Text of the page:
Missionaries should not be drawn into pastoring and maintaining these new churches, but instead, to seek primarily to plant new churches and to train new indigenous pastors and priests and at the earliest opportunity to hand over leadership to them. It was the stage reflected in 2 Timothy – the growth and development of new leaders – indigenous pastors / priests leading well trained indigenous congregations. While a church had outside help, the new church would not feel fully responsible for itself.
It has been considered that Venn and Anderson championed and helped form a new paradigm of missionary churches. Prior to their time, from 1500 until the mid 1800s, the vision for church planting was the planting of carbon copies of Western Ecclesiastical Structures, whether Protestant, Roman Catholic or Orthodox. The vision, in effect, was that to become a Christian made you a member of a Church, and to become a member of a Church was to become American or European. Now Venn and Anderson were advocating a much more independent indigenous model, a truly African Anglican Christianity, rather than an European Anglicanism within African clothing. An example of this was how in 1864, Revd Samuel Adjai Crowther, from Nigeria, was ordained an Anglican Bishop over what today is Nigeria.
It was a mission theory that had great influence until the Second World War. And even in the decades that followed it, and today in world missions, this approach deeply shapes the thinking and practice of many global organisations that engage in church planting in our world. Did it work? Was it correct? Missiologist Stephen Neil questions if the Three Self vision, if this sharp divide could be seen always, for example, in Acts and the epistles, where even though Paul, for example, desired to move into areas unreached by the gospel (Romans 15:v20-24), he did however remain in contact and exercise a form of oversight, or encouraged those in oversight, over these new churches. Neil also notes the first time this was applied in practice, was in Sierra Leone in 1860. Unfortunately the church was not ready for when the missionaries departed. Twenty years later, when the attempt was repeated, again, the new church was not yet mature or spiritually grown to be truly independent and in that case, the missionaries needed to step in once again to provide the senior leadership and provide direction. Of course much depended upon the support both of the CMS leadership in London and the CMS missionaries on the mission field.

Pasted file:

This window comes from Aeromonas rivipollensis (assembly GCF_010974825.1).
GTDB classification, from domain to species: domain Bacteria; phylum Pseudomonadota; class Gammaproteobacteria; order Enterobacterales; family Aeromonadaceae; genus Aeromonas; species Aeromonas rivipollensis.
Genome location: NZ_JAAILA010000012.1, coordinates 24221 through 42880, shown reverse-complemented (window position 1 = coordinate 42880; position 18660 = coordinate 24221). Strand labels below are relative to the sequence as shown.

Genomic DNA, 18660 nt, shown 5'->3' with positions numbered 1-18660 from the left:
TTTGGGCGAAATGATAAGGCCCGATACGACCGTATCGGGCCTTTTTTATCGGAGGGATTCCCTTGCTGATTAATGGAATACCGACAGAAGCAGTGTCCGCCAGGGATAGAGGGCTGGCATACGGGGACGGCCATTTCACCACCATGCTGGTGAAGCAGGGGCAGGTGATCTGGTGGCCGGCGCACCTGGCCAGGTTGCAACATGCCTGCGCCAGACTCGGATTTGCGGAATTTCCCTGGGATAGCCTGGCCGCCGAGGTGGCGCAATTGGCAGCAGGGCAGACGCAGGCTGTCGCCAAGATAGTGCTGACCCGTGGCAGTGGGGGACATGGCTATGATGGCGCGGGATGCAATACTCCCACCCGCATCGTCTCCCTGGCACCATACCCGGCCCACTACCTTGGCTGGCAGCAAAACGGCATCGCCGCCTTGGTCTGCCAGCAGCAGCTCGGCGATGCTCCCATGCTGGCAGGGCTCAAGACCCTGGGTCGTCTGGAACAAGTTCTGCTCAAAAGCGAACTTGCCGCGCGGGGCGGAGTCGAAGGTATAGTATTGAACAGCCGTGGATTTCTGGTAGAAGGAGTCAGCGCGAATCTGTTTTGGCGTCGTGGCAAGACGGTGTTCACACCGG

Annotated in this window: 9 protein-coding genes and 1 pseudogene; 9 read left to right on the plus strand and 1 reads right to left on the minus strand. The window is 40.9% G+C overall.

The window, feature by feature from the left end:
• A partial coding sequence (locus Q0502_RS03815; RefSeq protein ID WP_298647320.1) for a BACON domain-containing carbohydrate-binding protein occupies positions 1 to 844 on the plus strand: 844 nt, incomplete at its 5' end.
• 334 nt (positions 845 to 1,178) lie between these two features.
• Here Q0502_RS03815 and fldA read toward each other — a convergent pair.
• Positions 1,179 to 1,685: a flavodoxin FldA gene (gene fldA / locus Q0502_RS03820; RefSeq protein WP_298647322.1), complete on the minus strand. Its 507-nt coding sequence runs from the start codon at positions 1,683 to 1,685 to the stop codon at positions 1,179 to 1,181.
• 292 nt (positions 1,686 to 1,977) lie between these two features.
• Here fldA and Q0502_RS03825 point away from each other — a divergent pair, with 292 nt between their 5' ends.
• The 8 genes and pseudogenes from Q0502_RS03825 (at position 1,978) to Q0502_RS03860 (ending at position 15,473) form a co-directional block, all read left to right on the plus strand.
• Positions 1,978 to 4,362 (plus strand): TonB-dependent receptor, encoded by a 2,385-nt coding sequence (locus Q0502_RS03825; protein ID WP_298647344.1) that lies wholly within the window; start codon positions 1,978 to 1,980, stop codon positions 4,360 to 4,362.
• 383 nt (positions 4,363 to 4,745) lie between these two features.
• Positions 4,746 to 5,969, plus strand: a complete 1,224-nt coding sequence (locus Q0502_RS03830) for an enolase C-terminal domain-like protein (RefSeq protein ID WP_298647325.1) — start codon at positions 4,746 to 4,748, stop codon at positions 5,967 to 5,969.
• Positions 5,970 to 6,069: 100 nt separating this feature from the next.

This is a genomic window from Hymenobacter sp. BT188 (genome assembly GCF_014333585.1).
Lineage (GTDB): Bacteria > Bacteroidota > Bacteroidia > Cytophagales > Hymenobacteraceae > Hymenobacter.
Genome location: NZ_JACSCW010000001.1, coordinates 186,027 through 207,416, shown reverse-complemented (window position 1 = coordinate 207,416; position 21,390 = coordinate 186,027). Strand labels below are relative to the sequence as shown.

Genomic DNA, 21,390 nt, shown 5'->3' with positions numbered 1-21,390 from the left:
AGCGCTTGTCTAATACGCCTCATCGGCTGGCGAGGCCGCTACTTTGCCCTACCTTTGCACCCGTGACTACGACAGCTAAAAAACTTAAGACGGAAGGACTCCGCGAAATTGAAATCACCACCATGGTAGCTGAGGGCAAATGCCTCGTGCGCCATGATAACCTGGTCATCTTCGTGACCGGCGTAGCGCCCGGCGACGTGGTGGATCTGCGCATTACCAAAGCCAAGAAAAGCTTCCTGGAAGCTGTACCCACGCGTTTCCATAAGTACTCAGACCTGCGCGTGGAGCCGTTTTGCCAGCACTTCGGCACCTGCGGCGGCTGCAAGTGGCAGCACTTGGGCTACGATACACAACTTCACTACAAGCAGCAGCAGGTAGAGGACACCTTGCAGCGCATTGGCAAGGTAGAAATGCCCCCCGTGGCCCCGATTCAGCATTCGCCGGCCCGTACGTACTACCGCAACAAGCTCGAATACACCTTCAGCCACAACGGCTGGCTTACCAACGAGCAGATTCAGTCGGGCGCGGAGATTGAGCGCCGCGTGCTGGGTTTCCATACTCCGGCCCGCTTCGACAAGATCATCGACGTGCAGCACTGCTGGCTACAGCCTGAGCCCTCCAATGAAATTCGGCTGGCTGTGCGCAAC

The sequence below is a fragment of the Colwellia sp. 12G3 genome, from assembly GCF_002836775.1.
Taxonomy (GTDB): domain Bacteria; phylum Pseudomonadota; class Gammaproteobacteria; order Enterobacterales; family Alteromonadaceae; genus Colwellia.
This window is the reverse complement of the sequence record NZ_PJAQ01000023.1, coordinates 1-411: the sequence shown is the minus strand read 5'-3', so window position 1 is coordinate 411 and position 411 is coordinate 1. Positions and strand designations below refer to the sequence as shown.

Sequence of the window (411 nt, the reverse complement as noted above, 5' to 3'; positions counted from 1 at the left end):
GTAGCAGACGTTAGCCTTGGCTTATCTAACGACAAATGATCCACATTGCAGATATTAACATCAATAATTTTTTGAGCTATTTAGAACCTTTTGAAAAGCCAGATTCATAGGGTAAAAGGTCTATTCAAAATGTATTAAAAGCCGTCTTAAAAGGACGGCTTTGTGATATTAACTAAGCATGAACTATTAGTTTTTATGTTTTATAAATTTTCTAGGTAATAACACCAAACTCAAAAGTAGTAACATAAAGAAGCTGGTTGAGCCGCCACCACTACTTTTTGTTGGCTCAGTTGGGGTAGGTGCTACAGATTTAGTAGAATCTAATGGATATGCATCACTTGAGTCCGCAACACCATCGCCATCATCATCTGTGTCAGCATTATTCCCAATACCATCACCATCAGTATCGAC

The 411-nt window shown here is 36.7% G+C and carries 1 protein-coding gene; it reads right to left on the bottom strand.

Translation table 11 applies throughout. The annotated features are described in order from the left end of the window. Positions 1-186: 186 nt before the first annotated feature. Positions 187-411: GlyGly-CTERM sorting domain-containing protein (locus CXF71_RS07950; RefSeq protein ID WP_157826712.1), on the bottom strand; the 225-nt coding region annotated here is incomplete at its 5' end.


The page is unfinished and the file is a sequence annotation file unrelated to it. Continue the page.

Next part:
Sadly, after Venn ceased leading CMS – mission executives as well as those on the mission field, increasingly took the view that Africans were of inferior quality for leadership and so European missionaries would always be needed.3 So it meant the local church became a colony of the foreign planting church. In Crowther’s case – after Venn’s death, and amidst growing friction with white European CMS missionaries, he resigned in 1880. The next African Bishop in West Africa was only consecrated in 1952.
When Venn’s writings are considered, certain principles are seen, about how to approach mission: 1) Follow God’s leading (Proverbs 16:1-9); 2) Begin on a small scale (Matt 13:33); 3) Money in second place – because money follows ministry, let prayer and study precede its collection. (Hebrews 13:5-6); 4) Send
High Calibre People (Acts 13:1-3); 5) Depend on the Holy Spirit (John 16:13- 15). Henry Venn, in character, was known for his humour and his great hospitality. He was married for 11 years, before his wife Martha died. He was left to raise his three young sons. 4
Henry Venn, died January 13, 1873, and was buried, at his request, at Mortlake Cemetary, West London in a simple wooden coffin. The service was a simple one, and contained missionary themed hymns which reflected his own lifelong commitment to world mission.
The Church of England remembers all three Venn’s as Anglican priests and evangelical divines, on July 1st each year.
- We considered in March and April newsletters, Henry’s father and grandfather
- Wilberforce and others had won the first victory in 1807 to ban the slave trade in the Empire. The final achievement was the banning of slavery in its entirety across the Empire, achieved in law, in 1833.
- This sadly was an attitude not limited only to CMS, but in the last quarter of the nineteenth century this imperialist attitude (Europeans and Americans best, all others second), became embedded in many
- Two sons became Anglican priests. One, John, was a man with a great love for the sciences. It was John Venn who created what is now known as Venn Diagrams